This program, offered by the Gouvernement du Québec in partnership with the Red Cross, offers financial assistance to meet the needs of workers who, because they are in isolation to counter the propagation of the COVID-19 virus, cannot earn all of their work income and are not eligible for another financial assistance program, including EI. The lump-sum amount granted to an eligible person is $573 per week, for a period of 14 days of isolation. If justified by your state of health, the coverage period for an eligible person could be extended to a maximum of 28 days. Workers can start by filling out the application form here.
British Columbia Emergency Benefit for Workers
The B.C. Emergency Benefit for Workers will provide a one-time $1,000 payment to people who lost income because of COVID-19. Applications for the one-time payment will open soon.
Deferred Due Date for Taxes
Canada Revenue Agency is deferring the filing due date for individuals until June 1st. Furthermore, the CRA will allow all taxpayers to defer, until after August 31, 2020, the payment of any income tax amounts that become owing right now and before September 2020.
Mortgage and Credit Relief at Banks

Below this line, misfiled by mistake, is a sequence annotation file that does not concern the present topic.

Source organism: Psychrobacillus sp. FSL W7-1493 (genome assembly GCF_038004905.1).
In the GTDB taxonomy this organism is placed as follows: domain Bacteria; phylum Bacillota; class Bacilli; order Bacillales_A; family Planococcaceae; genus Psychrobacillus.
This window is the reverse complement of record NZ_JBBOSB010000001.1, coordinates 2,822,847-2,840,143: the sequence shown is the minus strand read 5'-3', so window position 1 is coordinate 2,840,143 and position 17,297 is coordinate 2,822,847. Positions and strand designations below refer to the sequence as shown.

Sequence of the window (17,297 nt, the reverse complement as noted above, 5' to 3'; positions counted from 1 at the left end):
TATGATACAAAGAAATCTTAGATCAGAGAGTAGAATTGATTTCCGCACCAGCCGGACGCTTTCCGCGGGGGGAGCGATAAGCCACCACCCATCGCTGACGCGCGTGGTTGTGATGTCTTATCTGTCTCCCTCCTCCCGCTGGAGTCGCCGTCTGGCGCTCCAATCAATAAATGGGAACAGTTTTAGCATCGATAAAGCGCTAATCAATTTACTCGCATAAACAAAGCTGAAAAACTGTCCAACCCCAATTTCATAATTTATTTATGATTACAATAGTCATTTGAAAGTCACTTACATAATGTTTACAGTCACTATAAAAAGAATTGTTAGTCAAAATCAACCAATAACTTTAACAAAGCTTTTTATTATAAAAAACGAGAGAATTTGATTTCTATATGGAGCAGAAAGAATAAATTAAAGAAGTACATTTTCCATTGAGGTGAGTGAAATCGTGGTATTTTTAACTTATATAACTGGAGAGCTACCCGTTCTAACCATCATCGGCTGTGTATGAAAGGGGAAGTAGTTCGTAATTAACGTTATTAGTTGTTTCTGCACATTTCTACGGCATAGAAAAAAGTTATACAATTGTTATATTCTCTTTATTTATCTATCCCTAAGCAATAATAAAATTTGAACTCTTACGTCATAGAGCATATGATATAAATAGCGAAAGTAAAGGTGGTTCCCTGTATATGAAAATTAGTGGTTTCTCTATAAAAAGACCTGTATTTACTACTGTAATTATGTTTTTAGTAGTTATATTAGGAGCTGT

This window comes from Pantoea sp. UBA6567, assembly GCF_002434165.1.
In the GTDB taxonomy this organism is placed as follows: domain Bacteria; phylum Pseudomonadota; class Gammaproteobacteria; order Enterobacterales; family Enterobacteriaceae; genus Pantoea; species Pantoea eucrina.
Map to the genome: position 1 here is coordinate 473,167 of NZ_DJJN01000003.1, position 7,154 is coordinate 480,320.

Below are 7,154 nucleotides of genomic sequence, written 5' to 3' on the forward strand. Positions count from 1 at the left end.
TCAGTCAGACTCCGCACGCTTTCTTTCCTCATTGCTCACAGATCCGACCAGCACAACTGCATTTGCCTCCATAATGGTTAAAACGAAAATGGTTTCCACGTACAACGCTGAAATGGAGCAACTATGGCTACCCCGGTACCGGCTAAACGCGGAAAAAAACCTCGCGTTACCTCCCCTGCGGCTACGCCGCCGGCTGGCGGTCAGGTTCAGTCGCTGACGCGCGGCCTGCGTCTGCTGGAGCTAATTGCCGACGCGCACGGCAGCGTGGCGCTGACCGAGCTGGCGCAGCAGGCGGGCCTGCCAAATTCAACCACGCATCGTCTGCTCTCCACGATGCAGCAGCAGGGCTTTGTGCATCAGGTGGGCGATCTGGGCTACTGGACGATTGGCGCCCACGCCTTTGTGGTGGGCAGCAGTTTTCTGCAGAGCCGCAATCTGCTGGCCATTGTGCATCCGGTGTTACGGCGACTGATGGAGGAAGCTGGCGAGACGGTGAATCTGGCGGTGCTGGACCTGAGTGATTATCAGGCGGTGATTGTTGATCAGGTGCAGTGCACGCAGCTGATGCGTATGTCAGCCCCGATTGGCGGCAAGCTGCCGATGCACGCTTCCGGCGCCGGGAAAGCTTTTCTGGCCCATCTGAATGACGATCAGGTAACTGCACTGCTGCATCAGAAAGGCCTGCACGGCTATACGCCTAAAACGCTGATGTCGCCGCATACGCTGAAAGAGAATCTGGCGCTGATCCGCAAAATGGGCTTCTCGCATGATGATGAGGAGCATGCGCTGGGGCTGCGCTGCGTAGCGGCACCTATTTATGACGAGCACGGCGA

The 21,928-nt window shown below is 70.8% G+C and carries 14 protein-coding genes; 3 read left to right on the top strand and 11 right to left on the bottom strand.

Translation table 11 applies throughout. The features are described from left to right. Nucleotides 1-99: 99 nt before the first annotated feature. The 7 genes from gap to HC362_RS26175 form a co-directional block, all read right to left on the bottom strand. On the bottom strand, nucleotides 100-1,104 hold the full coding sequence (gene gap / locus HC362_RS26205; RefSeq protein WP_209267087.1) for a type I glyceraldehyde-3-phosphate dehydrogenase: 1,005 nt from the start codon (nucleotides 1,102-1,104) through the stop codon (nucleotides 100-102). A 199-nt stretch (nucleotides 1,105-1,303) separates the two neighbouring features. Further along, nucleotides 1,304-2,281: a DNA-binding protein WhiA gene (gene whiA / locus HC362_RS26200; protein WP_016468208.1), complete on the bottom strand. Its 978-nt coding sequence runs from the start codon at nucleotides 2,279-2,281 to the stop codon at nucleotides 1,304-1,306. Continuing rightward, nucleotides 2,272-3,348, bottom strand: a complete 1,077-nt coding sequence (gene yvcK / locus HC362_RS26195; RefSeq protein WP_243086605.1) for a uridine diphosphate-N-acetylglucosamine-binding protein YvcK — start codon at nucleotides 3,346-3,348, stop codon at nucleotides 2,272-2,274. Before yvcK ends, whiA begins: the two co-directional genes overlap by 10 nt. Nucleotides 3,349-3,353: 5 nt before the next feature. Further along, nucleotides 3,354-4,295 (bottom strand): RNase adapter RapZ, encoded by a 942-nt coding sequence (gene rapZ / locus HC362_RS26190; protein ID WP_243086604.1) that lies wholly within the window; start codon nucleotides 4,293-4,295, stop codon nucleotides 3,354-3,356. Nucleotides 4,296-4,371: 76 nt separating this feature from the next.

Banks in Canada have affirmed their commitment to working with customers to provide flexible solutions, on a case-by-case basis. This includes up to a 6-month payment deferral for mortgages and opportunity for relief on other credit products. Contact your local bank branch if you require any assistance.
Job Protected Leave
Most provinces have implemented protected leave for workers who need to take time off to due to quarantines or COVID-19 illnesses. In Alberta, this does not require a doctor’s note nor is there a requirement to have worked for an employer for 90 days. The leave covers the 14-day self-isolation period recommended by Alberta’s chief medical officer and may be extended if the advice of the chief medical officer changes. Similarly, in Ontario, employees are not be required to provide a medical note if they take the leave and the measures would be retroactive to January 25, 2020. In BC, the COVID-19 leave is retroactive to January 27, 2020, the date that the first presumptive COVID-19 case was confirmed in British Columbia. During this public health emergency, employees can take this job-protected leave for the reasons above as long as they need it, without putting their job at risk.